Tiotropim/Olodaterol Safe, Tolerable in COPD Regardless of Renal Impairment
There was no notable effect of renal impairment on the proportion of patients with any AE or any differences between the monotherapies and the combination therapy.
A subgroup analysis of the TONADO studies (ClinicalTrials.gov Identifiers: NCT01431274; NCT01431287) published in the International Journal of COPD demonstrated that combination therapy with tiotropium/olodaterol was comparable to either tiotropium or olodaterol monotherapy in terms of safety and tolerability regardless of the level of renal impairment, in patients with moderate to very severe chronic obstructive pulmonary disease (COPD).
More than half of the patients in the TONADO studies had mild to severe renal impairment and/or a high level of pre-existing cardiovascular morbidity.
Although olodaterol is primarily metabolized by the liver and its metabolites are excreted in feces, tiotropium is mainly eliminated by the kidneys, and increases in plasma concentrations have been observed in patients with moderate to severe renal impairment.
Craig LaForce, MD, of NC Clinical Research in Raleigh, North Carolina, and colleagues, performed a subgroup analysis of two double-blind, randomized, parallel-group, 52-week, phase 3 studies that included 3041 patients to determine the safety and tolerability of a fixed-dose combination of olodaterol and tiotropium compared with either medication alone.
There was a high degree of comorbidity in this patient population: 43.8% had mild, 13.3% had moderate, and 0.2% had severe renal impairment; 23.4% had a history of cardiac disorder; 45.6% had hypertension; and 13.3% had glucose metabolism disorders, including diabetes. Renal impairment was evenly distributed across all treatment groups.
Adverse events (AEs) were pooled from both studies. When the researchers analyzed safety data according to renal impairment category, the percentage of patients experiencing an AE was comparable with the results of the TONADO studies, in which 74.4% of patients experienced one or more AE. In participants without renal impairment, AEs occurred in 75.1% of patients treated with olodaterol, 70.8% treated with tiotropoim, and 72.0% treated with combination tiotropium/olodaterol, and in 75.7%, 74.0%, and 73.3% of patients with mild impairment, respectively. In individuals with moderate renal impairment, AEs occurred in 84.3%, 79.5%, and 79.7%, respectively.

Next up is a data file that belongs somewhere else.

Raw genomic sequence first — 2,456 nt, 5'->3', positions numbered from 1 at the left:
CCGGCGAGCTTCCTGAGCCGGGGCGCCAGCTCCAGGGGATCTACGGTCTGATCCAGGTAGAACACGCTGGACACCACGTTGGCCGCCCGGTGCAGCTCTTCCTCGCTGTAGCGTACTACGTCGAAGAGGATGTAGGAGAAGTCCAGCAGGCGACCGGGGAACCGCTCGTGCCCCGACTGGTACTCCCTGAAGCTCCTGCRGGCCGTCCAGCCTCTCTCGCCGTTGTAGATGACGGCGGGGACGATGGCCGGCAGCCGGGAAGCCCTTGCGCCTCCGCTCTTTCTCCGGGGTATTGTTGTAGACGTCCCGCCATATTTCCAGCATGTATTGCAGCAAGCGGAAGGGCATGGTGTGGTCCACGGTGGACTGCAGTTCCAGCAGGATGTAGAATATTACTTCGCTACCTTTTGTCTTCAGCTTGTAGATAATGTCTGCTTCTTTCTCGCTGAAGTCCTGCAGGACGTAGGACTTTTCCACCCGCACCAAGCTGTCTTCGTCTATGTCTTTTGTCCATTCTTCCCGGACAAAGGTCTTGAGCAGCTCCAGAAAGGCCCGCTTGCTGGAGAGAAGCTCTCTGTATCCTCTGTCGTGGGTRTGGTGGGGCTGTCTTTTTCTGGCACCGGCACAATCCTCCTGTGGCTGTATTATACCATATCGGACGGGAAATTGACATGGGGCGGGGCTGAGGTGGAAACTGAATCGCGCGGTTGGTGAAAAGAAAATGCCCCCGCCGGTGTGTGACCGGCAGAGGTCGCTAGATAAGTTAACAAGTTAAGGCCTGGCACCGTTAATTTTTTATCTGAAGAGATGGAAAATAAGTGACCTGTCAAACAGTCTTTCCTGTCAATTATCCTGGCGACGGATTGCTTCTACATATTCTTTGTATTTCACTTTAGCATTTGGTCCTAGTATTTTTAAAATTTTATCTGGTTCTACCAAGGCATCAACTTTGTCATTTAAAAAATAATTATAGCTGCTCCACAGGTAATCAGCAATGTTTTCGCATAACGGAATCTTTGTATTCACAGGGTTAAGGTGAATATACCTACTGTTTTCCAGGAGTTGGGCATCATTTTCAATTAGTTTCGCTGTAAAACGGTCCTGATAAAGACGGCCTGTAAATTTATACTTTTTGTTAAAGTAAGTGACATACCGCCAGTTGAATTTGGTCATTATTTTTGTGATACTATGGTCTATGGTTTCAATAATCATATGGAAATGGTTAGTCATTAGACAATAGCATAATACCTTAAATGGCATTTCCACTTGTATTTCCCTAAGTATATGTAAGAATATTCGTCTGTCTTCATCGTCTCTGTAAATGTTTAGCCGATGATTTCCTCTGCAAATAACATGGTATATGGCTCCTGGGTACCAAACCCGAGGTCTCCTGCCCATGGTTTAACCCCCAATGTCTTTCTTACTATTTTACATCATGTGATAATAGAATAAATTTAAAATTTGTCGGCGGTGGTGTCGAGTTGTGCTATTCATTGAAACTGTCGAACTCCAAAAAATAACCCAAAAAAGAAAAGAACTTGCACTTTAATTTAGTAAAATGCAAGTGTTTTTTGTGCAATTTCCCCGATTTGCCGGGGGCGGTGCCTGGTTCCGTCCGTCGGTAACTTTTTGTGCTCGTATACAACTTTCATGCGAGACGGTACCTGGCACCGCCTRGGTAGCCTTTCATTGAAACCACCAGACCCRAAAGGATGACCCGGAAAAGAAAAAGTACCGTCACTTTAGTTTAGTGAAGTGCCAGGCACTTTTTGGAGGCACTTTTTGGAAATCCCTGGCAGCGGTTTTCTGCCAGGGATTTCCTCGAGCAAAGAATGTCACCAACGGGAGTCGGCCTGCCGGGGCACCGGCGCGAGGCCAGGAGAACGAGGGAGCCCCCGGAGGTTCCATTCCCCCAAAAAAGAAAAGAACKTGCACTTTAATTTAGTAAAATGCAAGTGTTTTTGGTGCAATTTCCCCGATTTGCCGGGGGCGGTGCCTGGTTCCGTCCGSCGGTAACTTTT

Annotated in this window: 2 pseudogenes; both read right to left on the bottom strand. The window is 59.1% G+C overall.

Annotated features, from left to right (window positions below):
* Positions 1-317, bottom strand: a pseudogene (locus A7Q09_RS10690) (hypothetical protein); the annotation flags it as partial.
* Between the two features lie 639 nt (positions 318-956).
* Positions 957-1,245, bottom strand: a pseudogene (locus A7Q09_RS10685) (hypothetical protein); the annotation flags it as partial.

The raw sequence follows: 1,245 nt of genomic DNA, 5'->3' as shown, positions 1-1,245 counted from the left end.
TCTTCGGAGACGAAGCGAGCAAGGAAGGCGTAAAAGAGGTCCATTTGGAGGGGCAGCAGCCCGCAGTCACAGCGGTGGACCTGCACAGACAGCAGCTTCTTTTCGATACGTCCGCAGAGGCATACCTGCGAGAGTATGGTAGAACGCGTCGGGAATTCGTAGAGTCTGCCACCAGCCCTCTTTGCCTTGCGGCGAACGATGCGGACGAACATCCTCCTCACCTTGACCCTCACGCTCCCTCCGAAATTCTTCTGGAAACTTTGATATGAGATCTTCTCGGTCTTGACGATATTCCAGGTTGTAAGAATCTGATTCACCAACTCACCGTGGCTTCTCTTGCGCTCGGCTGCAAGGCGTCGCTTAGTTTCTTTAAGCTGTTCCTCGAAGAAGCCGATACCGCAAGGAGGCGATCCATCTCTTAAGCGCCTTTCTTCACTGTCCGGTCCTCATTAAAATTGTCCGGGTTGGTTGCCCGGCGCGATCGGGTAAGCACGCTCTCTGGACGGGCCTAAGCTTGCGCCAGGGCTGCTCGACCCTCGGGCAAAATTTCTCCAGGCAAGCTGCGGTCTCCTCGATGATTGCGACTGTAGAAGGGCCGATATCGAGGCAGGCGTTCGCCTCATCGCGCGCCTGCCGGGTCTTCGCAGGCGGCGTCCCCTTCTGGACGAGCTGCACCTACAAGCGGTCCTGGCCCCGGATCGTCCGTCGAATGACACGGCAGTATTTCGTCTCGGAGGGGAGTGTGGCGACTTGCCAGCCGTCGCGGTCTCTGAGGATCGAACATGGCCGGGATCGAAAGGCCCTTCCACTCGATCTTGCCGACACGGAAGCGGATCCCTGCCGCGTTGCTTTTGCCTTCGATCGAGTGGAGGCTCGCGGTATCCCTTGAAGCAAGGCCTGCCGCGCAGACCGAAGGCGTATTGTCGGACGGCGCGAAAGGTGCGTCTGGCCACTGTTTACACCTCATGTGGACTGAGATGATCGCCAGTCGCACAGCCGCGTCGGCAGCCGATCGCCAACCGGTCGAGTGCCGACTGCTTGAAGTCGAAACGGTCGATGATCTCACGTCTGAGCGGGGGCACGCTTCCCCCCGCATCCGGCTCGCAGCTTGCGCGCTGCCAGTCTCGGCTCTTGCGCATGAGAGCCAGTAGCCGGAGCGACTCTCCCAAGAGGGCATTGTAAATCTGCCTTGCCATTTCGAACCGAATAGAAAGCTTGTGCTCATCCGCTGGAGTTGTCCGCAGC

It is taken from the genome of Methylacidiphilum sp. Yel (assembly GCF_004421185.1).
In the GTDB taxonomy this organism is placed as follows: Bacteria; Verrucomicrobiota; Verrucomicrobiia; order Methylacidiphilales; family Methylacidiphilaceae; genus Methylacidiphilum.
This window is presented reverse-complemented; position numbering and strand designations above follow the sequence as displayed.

The researchers found no notable effect of renal impairment on the proportion of patients with an AE, or any differences between either monotherapy or combination therapy. Of note, no difference in the incidence of major adverse cardiac events, renal and urinary tract AEs, or potential anticholinergic effects was observed with increasing severity of renal impairment.
The small number of patients (n=5) with severe renal impairment at baseline limited the researchers' ability to determine the AE rate in the 3 different treatment groups. Creatinine clearance (CLcr) was estimated at baseline and not repeated during follow-up, which prevented the tracking of renal function changes during the course of the trial.
Nevertheless, the researchers observed no safety signals for tiotropium/olodaterol in patients with COPD and varying levels of renal impairment as measured by CLcr. They concluded that the combination therapy is as safe and tolerable as its individual components.
Disclosures: Several researchers report financial relationships with the following pharmaceutical companies: AstraZeneca, Boehringer Ingelheim, Chiesi, GlaxoSmithKline, Novartis, and Roche, among others.
LaForce C, Derom E, Bothner U, Kloer IM, Trampisch M, Buhl R. Long-term safety of tiotropium/olodaterol Respimat® in patients with moderate-to-very severe COPD and renal impairment in the TONADO® studies. Int J Chron Obstruct Pulmon Dis. 2018;13:1819-1831.